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Creation Date

Fall 2023


“Kill the Indian, Save the Man” by Julie Schrock

My mother wept on the day I left

I looked back she faded into the distance

my eyes blurred by tears or the wind

the teachers told me this was a good thing

I was too young to not believe them

they gave me a new name

bathed me in kerosene

were they trying to wash out their red in me?

hey cut off my long hair

a dark circle formed around the chair

when I look in the glass I don't see myself

I cannot speak my own language here

I must use the words of the white man

someone shouts at me in English but I don't understand

the loudness does not make me understand

it is cold here at night

there's no fire to get worn by

the other children cry and I think of my mother

did she weep because she knew? when I get back I'll surely tell her

they make a stack bricks for their building

cold cracks my hands and thumbs them red

but at least I can't feel the sharp edges

my legs don't want to keep me standing

but if one of us stops we won't get fed

when we aren't outside

marching or hauling heavy pieces of tile

we watch films where the enemies are people who look like me

what am I supposed to think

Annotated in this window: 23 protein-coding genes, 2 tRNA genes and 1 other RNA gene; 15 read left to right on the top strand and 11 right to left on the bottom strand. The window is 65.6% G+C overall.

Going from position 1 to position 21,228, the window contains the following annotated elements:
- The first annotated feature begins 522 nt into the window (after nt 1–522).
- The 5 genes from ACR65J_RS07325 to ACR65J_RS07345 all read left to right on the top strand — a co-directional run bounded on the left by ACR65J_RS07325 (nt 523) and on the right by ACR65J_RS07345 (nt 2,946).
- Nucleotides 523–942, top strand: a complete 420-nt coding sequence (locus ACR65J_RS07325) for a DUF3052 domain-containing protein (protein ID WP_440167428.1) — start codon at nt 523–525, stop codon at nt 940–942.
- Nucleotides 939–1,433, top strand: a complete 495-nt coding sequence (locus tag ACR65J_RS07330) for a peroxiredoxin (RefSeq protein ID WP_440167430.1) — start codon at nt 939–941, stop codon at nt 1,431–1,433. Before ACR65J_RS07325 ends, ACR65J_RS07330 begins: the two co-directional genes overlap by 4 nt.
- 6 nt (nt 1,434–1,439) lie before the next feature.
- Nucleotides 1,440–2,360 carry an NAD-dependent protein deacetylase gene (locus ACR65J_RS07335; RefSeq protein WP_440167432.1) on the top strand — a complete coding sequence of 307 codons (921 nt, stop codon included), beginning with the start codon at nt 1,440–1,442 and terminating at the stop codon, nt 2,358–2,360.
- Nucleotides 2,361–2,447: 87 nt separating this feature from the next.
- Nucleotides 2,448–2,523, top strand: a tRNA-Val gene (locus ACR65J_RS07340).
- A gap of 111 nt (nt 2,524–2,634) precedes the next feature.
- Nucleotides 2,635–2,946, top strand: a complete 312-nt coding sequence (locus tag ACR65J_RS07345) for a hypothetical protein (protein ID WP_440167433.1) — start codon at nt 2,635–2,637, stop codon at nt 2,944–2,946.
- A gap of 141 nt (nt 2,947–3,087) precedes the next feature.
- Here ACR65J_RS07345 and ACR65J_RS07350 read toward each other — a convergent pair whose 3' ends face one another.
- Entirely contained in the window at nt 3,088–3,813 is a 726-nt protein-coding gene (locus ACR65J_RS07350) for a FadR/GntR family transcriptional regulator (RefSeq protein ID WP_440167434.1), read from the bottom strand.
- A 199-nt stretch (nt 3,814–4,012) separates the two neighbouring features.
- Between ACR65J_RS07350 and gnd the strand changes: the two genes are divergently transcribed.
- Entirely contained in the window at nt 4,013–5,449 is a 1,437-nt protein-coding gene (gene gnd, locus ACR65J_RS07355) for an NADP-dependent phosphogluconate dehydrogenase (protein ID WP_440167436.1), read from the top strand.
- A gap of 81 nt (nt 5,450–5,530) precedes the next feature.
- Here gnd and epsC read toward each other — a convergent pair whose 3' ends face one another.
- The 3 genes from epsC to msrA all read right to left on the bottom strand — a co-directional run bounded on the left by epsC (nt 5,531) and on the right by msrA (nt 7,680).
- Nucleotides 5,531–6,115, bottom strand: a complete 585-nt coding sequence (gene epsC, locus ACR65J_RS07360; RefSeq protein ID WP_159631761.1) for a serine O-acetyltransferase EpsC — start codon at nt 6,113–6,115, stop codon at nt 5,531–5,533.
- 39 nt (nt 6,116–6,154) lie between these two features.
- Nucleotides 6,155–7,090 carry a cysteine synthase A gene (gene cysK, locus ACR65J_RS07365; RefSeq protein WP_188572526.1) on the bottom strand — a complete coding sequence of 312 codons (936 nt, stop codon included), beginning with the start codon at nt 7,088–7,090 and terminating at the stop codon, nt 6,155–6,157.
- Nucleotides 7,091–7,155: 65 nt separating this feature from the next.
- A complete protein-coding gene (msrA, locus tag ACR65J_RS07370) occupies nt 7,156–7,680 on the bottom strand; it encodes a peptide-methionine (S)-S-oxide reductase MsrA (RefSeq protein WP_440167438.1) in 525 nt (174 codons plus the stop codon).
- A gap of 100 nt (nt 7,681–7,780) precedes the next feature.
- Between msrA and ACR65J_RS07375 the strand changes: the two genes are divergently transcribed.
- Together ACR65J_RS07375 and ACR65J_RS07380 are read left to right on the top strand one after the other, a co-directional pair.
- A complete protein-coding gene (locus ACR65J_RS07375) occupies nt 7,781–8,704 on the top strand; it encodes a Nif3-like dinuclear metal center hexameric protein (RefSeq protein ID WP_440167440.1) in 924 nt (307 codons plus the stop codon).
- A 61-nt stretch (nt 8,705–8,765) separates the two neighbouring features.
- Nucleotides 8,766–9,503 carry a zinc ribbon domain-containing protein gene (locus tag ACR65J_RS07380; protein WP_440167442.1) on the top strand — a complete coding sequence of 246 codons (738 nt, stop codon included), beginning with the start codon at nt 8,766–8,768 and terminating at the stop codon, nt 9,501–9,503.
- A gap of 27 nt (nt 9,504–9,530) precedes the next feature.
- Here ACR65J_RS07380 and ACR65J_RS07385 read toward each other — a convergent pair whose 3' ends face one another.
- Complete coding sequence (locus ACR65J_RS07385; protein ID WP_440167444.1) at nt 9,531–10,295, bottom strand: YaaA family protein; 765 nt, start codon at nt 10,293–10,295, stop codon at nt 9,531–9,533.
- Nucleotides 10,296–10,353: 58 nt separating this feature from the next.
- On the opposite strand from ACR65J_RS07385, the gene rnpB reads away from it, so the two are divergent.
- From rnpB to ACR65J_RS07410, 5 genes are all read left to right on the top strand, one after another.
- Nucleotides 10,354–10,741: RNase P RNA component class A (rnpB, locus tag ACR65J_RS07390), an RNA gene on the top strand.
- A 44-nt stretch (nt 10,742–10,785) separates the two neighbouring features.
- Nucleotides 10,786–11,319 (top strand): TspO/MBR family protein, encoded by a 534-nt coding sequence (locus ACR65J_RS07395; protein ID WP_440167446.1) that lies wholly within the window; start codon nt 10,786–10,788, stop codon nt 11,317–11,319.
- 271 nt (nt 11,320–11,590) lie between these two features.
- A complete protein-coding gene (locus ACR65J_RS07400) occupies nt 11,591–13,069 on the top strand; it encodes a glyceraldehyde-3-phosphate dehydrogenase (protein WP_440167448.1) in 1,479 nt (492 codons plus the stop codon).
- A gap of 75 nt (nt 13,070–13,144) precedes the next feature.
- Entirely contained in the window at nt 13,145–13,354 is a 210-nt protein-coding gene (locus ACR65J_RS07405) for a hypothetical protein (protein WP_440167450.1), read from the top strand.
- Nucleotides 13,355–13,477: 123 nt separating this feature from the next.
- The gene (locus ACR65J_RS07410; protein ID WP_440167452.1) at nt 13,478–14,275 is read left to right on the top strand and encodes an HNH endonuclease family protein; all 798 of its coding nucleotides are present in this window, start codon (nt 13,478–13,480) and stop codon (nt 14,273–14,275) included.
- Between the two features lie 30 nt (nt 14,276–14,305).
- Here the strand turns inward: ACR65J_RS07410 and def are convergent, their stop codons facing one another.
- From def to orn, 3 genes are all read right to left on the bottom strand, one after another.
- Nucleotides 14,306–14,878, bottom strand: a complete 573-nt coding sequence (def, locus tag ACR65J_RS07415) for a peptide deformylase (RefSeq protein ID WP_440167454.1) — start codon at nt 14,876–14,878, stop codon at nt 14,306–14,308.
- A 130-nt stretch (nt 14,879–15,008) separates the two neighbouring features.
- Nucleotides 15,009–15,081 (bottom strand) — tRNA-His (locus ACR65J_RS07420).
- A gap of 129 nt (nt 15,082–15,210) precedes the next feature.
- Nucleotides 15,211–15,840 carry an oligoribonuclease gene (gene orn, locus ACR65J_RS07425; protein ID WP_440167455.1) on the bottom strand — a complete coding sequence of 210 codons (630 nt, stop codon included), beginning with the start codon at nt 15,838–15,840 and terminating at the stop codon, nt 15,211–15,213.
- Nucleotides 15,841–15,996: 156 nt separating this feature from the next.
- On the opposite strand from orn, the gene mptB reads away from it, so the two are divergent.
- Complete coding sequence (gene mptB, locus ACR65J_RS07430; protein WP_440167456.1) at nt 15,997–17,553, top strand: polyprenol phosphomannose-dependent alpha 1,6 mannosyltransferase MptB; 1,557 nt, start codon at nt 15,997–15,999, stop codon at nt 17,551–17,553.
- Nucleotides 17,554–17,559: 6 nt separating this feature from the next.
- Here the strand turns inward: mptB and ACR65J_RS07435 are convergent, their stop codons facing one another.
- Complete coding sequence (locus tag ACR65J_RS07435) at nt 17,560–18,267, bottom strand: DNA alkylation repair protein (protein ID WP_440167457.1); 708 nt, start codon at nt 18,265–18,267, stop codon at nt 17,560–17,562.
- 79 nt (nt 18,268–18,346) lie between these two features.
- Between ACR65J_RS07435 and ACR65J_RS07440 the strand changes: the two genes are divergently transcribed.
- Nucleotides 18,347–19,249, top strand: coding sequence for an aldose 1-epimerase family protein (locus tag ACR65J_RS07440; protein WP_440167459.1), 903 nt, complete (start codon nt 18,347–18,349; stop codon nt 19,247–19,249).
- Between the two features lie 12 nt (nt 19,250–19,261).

an apple was on my bed one night

and the other children looked at me with sad eyes

the teachers came in and took my hand

I didn't understand that what they were taking

was my youth

but at least it was warm in that room

I lie in bed in a room filled with children

coughing and crying

there's an ache in the air when one goes silent

I wonder if my mother would know what became of me

when they lay me on the ground with the others in rows

“kill the Indian and save the man”

I know enough now to understand what that meant

but how much of me do they have to kill?

what if I die before the Indian is dead

“Kill the Indian save the man” was the quote from a speech by R.H. Pratt who believed that taking away Native Americans’ culture was the way to assimilate them into white society.

This is written for the thousands of Native American children who were forced to attend the Indian boarding schools where they were physically and sexually abused, beaten, and had their identities stripped away from them.

Many of these children died from sicknesses such as influenza and tuberculosis, and their families did not learn of their deaths until after they were buried.